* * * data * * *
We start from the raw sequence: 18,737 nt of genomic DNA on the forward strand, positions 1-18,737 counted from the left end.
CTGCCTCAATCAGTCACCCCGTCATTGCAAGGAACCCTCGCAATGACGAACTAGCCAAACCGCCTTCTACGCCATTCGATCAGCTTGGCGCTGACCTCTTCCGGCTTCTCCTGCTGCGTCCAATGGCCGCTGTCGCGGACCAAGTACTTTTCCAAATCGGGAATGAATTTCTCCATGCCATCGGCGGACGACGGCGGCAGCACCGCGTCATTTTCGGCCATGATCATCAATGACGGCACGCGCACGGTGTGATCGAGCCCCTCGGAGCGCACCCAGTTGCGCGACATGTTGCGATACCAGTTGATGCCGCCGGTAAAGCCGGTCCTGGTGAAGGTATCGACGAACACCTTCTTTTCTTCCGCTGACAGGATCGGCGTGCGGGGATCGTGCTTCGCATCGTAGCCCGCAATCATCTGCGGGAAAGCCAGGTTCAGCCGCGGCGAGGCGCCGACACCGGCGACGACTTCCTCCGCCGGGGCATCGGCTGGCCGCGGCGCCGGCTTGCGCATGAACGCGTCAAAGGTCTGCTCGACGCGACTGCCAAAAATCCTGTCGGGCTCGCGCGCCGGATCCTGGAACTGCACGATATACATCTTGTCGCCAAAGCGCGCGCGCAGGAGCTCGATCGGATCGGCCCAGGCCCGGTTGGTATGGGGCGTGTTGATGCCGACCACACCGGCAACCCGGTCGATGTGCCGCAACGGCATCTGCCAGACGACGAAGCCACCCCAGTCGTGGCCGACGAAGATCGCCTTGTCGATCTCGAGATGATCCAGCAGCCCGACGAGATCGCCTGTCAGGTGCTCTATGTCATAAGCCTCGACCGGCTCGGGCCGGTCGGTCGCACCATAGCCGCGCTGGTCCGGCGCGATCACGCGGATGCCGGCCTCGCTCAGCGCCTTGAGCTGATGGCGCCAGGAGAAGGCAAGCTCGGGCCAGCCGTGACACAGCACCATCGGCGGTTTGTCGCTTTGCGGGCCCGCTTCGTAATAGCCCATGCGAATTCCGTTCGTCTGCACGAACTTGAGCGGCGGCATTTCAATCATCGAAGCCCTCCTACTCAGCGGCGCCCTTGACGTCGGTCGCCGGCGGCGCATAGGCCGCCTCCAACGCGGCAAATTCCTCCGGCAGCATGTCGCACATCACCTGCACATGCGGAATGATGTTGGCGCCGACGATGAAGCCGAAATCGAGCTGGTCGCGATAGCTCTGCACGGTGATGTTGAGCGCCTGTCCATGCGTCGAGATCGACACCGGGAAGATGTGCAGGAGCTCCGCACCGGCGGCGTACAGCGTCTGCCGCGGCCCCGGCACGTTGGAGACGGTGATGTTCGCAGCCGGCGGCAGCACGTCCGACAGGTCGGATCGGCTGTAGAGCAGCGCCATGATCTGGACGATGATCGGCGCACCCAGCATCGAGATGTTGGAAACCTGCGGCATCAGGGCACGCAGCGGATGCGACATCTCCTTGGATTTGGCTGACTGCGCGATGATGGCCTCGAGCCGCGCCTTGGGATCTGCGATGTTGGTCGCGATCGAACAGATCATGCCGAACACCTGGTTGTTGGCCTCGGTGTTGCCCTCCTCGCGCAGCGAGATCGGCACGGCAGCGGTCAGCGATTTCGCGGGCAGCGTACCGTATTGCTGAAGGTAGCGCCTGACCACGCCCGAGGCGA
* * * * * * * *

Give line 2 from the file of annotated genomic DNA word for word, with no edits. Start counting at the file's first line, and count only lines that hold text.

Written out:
CTGCCTCAATCAGTCACCCCGTCATTGCAAGGAACCCTCGCAATGACGAACTAGCCAAACCGCCTTCTACGCCATTCGATCAGCTTGGCGCTGACCTCTTCCGGCTTCTCCTGCTGCGTCCAATGGCCGCTGTCGCGGACCAAGTACTTTTCCAAATCGGGAATGAATTTCTCCATGCCATCGGCGGACGACGGCGGCAGCACCGCGTCATTTTCGGCCATGATCATCAATGACGGCACGCGCACGGTGTGATCGAGCCCCTCGGAGCGCACCCAGTTGCGCGACATGTTGCGATACCAGTTGATGCCGCCGGTAAAGCCGGTCCTGGTGAAGGTATCGACGAACACCTTCTTTTCTTCCGCTGACAGGATCGGCGTGCGGGGATCGTGCTTCGCATCGTAGCCCGCAATCATCTGCGGGAAAGCCAGGTTCAGCCGCGGCGAGGCGCCGACACCGGCGACGACTTCCTCCGCCGGGGCATCGGCTGGCCGCGGCGCCGGCTTGCGCATGAACGCGTCAAAGGTCTGCTCGACGCGACTGCCAAAAATCCTGTCGGGCTCGCGCGCCGGATCCTGGAACTGCACGATATACATCTTGTCGCCAAAGCGCGCGCGCAGGAGCTCGATCGGATCGGCCCAGGCCCGGTTGGTATGGGGCGTGTTGATGCCGACCACACCGGCAACCCGGTCGATGTGCCGCAACGGCATCTGCCAGACGACGAAGCCACCCCAGTCGTGGCCGACGAAGATCGCCTTGTCGATCTCGAGATGATCCAGCAGCCCGACGAGATCGCCTGTCAGGTGCTCTATGTCATAAGCCTCGACCGGCTCGGGCCGGTCGGTCGCACCATAGCCGCGCTGGTCCGGCGCGATCACGCGGATGCCGGCCTCGCTCAGCGCCTTGAGCTGATGGCGCCAGGAGAAGGCAAGCTCGGGCCAGCCGTGACACAGCACCATCGGCGGTTTGTCGCTTTGCGGGCCCGCTTCGTAATAGCCCATGCGAATTCCGTTCGTCTGCACGAACTTGAGCGGCGGCATTTCAATCATCGAAGCCCTCCTACTCAGCGGCGCCCTTGACGTCGGTCGCCGGCGGCGCATAGGCCGCCTCCAACGCGGCAAATTCCTCCGGCAGCATGTCGCACATCACCTGCACATGCGGAATGATGTTGGCGCCGACGATGAAGCCGAAATCGAGCTGGTCGCGATAGCTCTGCACGGTGATGTTGAGCGCCTGTCCATGCGTCGAGATCGACACCGGGAAGATGTGCAGGAGCTCCGCACCGGCGGCGTACAGCGTCTGCCGCGGCCCCGGCACGTTGGAGACGGTGATGTTCGCAGCCGGCGGCAGCACGTCCGACAGGTCGGATCGGCTGTAGAGCAGCGCCATGATCTGGACGATGATCGGCGCACCCAGCATCGAGATGTTGGAAACCTGCGGCATCAGGGCACGCAGCGGATGCGACATCTCCTTGGATTTGGCTGACTGCGCGATGATGGCCTCGAGCCGCGCCTTGGGATCTGCGATGTTGGTCGCGATCGAACAGATCATGCCGAACACCTGGTTGTTGGCCTCGGTGTTGCCCTCCTCGCGCAGCGAGATCGGCACGGCAGCGGTCAGCGATTTCGCGGGCAGCGTACCGTATTGCTGAAGGTAGCGCCTGACCACGCCCGAGGCGA